When the device command successfully completes, we will have a connection to the NetCFLaunch application.  The NetCFLaunch window will display "Connection SUCCEEDED".

  5. Run your application using the run command

    I will use the WebCrawler sample from Visual Studio 2005.

    run "\program files\webcrawler.exe"

    When the run command completes, MDbg will display the current source location (the application entry point).

    STOP: Breakpoint Hit
    288: {
    [p#:0, t#:0] mdbg>

    Note: The breakpoint to which MDbg refers is the initial, temporary breakpoint managed by the debugger.  This breakpoint is inserted and cleared when MDbg connects to the application.

You can now debug your application using the other MDbg commands.  For a list of available commands, use the h[elp] or ? commands.

In the coming weeks, I plan on continuing this series and talking about the other commands added by the mdbgnetcf extension and show some examples of how they can be used.

-- DK

Disclaimer(s): This posting is provided "AS IS" with no warranties, and confers no rights.

Comments (16)

  1. Henrik Bach says:

    I don’t have a device compatible with CF 2.0, so I’ve tried to use the Emulator instead. Is this possible?

    I ran into a problem, when launching the NetCfLaunch on the emulator. It gives me connection parameters as "-2147479518" – which looks more like an error code and Mdbg certainly does not like it!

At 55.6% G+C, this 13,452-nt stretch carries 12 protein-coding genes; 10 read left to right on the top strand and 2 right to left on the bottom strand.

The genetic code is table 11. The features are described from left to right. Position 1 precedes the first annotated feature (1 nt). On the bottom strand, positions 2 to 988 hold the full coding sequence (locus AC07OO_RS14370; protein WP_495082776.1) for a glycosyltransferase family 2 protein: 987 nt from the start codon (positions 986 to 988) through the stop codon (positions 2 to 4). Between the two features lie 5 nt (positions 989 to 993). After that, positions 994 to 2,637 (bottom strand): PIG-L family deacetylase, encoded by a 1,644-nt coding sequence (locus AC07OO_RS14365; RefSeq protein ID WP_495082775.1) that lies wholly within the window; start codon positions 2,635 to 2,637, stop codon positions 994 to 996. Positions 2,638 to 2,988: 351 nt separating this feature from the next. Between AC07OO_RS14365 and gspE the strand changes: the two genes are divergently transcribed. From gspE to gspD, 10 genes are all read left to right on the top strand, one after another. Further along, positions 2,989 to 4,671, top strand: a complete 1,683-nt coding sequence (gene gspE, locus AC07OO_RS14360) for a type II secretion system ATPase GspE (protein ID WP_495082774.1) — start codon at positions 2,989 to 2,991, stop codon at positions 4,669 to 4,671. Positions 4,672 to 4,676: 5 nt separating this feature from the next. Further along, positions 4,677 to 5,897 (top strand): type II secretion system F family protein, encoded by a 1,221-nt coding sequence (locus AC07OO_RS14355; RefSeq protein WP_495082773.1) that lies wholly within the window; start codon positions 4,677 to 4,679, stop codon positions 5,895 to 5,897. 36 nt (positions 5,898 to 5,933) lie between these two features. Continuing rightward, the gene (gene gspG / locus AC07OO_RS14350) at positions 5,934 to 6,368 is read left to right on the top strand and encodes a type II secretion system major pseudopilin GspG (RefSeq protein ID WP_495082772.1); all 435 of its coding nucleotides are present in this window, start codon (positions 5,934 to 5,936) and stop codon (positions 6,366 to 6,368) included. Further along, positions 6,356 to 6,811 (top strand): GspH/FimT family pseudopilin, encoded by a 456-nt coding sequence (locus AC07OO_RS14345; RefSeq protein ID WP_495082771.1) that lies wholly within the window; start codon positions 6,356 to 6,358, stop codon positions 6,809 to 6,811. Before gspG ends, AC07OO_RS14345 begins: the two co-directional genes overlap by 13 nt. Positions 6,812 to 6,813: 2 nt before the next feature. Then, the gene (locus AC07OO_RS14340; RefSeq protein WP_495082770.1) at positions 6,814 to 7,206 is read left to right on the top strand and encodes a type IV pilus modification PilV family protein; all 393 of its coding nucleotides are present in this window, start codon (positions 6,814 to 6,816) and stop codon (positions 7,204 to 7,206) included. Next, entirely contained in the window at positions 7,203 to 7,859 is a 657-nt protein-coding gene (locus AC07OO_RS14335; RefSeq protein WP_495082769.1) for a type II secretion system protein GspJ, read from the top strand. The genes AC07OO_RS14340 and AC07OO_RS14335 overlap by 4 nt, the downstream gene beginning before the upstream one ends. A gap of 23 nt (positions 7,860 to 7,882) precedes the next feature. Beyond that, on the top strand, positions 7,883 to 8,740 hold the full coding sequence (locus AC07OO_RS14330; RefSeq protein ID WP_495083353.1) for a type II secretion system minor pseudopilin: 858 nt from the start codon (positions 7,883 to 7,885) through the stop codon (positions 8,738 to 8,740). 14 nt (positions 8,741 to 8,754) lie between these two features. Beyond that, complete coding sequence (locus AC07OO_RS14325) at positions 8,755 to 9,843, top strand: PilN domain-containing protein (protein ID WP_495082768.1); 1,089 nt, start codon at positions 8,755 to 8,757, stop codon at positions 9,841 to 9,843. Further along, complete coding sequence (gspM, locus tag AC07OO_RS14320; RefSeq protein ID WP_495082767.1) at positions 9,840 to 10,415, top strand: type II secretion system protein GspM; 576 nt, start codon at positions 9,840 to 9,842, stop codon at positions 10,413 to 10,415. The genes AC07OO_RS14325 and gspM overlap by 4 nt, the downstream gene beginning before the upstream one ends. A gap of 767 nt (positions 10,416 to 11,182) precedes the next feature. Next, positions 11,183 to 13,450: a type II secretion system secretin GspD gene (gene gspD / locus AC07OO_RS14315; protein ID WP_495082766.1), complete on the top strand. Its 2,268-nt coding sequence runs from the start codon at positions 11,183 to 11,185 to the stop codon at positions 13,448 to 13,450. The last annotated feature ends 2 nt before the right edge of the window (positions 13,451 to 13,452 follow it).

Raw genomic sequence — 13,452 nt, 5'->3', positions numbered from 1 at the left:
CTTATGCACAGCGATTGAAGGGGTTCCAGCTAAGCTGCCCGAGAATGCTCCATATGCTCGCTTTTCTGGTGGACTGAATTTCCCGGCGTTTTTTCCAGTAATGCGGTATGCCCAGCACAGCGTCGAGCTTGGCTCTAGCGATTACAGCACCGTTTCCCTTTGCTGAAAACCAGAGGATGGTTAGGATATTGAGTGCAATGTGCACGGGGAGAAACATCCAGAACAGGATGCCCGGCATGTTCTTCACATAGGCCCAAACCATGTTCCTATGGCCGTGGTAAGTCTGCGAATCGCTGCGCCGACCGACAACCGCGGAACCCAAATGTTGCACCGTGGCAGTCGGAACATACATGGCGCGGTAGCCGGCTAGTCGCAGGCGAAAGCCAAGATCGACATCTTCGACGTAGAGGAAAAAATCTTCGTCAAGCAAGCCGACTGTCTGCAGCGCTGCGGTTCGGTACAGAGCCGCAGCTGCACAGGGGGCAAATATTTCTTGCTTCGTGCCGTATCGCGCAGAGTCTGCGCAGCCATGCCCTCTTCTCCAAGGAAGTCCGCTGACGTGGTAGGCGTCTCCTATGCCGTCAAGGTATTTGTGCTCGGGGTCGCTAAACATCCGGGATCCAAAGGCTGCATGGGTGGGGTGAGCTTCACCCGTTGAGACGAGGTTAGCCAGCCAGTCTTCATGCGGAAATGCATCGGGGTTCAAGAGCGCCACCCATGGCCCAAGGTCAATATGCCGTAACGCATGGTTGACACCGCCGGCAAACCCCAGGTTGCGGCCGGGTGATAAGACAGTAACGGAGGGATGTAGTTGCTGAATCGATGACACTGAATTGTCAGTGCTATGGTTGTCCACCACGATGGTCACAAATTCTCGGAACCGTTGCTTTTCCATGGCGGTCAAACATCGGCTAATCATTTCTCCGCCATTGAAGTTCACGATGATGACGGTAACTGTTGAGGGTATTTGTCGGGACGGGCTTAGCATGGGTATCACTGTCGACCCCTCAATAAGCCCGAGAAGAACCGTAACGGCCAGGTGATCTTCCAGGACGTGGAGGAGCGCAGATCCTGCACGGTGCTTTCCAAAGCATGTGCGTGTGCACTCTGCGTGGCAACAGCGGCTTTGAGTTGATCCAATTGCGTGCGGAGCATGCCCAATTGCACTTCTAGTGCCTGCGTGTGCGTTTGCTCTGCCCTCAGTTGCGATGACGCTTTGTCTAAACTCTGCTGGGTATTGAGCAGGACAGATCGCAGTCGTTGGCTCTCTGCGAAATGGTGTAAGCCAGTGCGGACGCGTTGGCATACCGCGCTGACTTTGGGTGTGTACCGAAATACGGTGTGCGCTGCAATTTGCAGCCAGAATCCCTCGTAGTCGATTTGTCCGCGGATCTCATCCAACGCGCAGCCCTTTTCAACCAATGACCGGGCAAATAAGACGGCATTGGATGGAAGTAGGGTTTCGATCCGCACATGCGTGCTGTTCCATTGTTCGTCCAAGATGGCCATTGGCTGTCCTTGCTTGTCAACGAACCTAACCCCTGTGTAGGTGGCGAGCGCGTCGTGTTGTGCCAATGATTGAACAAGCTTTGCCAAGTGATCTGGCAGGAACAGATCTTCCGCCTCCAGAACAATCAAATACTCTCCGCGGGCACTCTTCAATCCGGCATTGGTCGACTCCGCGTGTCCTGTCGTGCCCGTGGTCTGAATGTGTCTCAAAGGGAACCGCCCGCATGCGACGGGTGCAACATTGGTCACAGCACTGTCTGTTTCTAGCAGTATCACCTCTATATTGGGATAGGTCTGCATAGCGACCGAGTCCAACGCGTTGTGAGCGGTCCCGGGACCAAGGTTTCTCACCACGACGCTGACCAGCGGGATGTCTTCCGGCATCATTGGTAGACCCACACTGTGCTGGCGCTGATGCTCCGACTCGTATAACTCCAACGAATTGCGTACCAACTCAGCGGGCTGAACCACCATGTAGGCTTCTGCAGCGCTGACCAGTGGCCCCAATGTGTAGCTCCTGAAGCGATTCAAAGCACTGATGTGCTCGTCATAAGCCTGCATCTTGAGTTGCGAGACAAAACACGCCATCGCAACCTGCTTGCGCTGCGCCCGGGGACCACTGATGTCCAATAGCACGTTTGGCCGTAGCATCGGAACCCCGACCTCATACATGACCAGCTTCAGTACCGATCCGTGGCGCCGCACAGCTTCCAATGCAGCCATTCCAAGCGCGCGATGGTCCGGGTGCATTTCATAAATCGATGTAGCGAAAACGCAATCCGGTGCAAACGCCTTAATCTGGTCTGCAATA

BTW – I copied the ARMV4i binaries to the emulator – is this the correct CPU for an emulator?

  2. Neil Cowburn says:

    You beat me to it! I started writing a post similar to this yesterday. Grr! 🙂

  3. DavidKlineMS says:


    You need to use Visual Studio 2005 to configure the emulator to use the TCP/IP transport.  Once done, you can cradle the emulator using ActiveSync and the Device Emulator Manager (from Visual Studio).

    I will post details on how to do this in my next update.


  4. DavidKlineMS says:

    Sorry about that, Neil 🙂

  5. David Kline says:

    The Visual Studio 2005 Device Emulator is a very cool tool for developing, testing and debugging Windows…

  6. .NET Compact Framework v2.0 SP1 includes support for Windows CE 4.2 based devices.&amp;nbsp; To date, Visual…

  7. David Kline says:

    In the previous parts of this series, I talked about getting started with MDbg and using the Device Emulator.&amp;nbsp;…

  8. With the release, last year, of version 2 of the .NET Framework SDK, a new command line debugger (MDbg)…

  9. David Kline says:

    Being able to attach to a running process is a very powerful debugger feature.&amp;nbsp; It is especially…

  10. David Kline says:

    In the previous installment, I talked about attaching to running processes using MDbg.&amp;nbsp; As part…

  11. David Kline says:

    Dan Elliott recently posted about the IL OpCodes supported by the .NET Compact Framework.&amp;nbsp; This…

  12. N&iacute;že se nach&aacute;zej&iacute;c&iacute; seznam obsahuje n&aacute;stroje dostupn&eacute; v SDK

  13. David Kline says:

    I started this series last year and thought I would continue the tradition with my best of 2006 collection.

  14. Esta es una de las preguntas más comunes que me suelen hacer siempre en sesiones de rendimiento y optimización

  15. .NET Compact Framework v2.0 SP1 includes support for Windows CE 4.2 based devices. To date, Visual Studio